If you’ve read any of my other reviews of posthumous releases from the Prince Estate, then it should come as no surprise that I was pleased with the new Super Deluxe edition of 1999. How could I not be? 1999 is one of my favorite albums by any artist, and the Super Deluxe edition is exactly the kind of exhaustive (and expensive) release fans have been craving since the halcyon days of the expanded reissue. Everything about it exudes quality and care: from the gorgeous, silver foil-covered slipcase, to the lavish booklet, to the three (six, on vinyl!) discs of previously unreleased live and studio material. Whatever else we might have thought about their previous efforts–and I’ll admit that I was a lot more positive on those than many–it’s clear that this time, Warner Bros and the Estate have nailed it.
It’s hard to believe that it’s been a whole two years since I launched dance / music / sex / romance. I want to thank everyone who’s been following along thus far; many of you, I know, have been here pretty much from the beginning. If you need a refresher on (most of) what’s happened since the last year-end round-up, here you go:
And for those who are just stumbling upon it now, here’s where I recommend you start (all of the posts in chronological order):
Jane Clare Jones
Felicia Holman and Harold Pride
Joni Todd and Karen Turman
Chris Aguilar-Garcia and Natalie Clifford
Then the miscellaneous episodes, including a few with noted authors in the Prince community:
And finally, the first installment of what I hope will become another miniseries offering alternate perspectives on Prince’s studio albums:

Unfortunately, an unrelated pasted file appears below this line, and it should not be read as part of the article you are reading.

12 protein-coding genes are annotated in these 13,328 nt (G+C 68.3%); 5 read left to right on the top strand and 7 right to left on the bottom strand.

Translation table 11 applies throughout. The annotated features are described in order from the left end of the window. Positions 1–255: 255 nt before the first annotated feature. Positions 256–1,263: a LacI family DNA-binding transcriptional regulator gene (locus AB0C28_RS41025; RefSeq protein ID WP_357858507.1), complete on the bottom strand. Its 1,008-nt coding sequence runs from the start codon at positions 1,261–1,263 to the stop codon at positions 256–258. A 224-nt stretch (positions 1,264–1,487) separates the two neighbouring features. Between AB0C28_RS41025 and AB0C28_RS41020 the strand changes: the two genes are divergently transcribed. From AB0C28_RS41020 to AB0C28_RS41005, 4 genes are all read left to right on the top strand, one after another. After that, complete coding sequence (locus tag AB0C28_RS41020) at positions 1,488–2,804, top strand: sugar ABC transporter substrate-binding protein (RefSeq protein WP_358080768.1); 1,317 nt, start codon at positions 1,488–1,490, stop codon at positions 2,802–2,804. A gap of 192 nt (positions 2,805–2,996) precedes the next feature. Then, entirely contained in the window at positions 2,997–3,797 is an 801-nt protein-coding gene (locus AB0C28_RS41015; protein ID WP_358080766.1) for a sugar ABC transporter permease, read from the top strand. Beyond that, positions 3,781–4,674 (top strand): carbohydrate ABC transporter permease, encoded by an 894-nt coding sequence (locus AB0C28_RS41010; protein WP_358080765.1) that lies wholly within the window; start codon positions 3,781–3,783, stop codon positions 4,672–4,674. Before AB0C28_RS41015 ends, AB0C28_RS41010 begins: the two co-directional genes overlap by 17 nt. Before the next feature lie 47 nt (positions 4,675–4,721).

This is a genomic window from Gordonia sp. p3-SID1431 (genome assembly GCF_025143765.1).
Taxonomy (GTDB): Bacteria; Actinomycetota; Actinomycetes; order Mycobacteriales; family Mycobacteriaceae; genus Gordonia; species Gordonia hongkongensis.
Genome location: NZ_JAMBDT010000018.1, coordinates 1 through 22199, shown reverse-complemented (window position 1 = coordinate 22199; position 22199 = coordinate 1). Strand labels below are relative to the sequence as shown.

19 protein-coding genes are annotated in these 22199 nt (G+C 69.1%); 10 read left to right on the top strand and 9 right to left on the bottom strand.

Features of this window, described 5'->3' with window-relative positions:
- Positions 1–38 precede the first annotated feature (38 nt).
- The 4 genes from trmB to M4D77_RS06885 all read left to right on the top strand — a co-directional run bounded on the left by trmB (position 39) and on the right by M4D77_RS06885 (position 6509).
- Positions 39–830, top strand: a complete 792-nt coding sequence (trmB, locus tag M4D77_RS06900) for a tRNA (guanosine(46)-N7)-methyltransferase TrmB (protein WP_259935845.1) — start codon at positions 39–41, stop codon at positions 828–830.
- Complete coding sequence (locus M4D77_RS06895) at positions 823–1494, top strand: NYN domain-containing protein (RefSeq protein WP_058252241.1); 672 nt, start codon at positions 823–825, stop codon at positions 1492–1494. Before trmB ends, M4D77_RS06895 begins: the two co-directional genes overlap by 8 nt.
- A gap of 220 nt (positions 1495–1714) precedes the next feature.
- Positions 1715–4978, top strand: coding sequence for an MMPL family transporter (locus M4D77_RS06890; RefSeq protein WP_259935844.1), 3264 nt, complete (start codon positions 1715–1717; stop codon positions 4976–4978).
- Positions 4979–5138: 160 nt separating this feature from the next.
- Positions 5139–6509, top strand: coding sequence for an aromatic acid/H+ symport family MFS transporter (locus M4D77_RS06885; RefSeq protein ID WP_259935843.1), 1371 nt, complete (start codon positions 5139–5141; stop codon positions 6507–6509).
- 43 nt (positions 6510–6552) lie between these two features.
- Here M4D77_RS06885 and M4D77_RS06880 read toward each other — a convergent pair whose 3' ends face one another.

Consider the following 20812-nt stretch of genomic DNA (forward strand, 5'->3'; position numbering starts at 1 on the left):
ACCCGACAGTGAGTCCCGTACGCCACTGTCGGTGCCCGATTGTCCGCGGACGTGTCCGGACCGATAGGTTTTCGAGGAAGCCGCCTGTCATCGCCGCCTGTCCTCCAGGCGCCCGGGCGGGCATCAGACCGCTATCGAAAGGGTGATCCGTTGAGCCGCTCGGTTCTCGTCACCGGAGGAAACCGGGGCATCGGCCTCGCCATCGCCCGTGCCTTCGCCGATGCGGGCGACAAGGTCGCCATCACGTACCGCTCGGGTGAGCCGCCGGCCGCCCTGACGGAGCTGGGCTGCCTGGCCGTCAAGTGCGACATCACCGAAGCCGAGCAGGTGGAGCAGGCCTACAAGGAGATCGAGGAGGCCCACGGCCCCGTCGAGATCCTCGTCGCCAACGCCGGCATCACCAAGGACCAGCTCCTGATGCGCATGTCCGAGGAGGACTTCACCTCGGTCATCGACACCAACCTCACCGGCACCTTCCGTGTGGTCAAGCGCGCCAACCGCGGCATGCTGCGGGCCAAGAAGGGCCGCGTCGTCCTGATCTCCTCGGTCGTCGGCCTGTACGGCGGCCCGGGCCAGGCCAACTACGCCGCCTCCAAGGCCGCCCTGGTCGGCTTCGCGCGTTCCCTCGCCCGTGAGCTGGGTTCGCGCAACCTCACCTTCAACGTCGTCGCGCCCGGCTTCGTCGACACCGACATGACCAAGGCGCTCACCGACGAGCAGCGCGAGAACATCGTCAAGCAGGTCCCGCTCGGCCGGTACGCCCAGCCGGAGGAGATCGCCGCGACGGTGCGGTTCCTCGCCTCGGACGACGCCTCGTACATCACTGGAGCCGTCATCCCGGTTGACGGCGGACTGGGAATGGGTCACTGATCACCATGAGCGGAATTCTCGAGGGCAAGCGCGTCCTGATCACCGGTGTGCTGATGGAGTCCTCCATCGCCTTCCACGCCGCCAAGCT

So, what have we done in the last 12 months? A little less than I promised this time last year, but also a lot more. If you look purely at the number of songs covered on the blog, my progress has slowed significantly: a mere 20, versus last year’s 45. If I keep up this pace, the 2036 end point I semi-jokingly offered last year just might become a reality. But I’ve also been doing a lot more than I was doing in June 2017. The podcast has taken on a life of its own; I’ve become a regular guest on another podcast, Prince: Track by Track; I wrote an essay about Prince and New Wave for publication in an anthology on Prince and the Minneapolis Sound; I presented on two panels at the Prince from Minneapolis conference; I launched my own magazine, thanks in large part to the support and goodwill of a small but dedicated group of readers.
I’m not gonna lie, I have more plans for extracurricular activities in 2018-19. Some of them depend on external forces outside my control; some of them you’ll probably be hearing about in the near future. But I also think that the next 12 months of d / m / s / r will be a little bit of a “back to basics” move. I really want to get through more than two albums by next June; I really want to go back to my weekly post routine. I have some thoughts about how to make this possible with my other commitments, which I’ll be sharing in the near future. For now, if you’ve been reading this blog, thanks for hanging in there for the lean times and thanks for your support. And if you’ve just started reading, welcome! I hope you enjoy this labor of love as much as I continue to.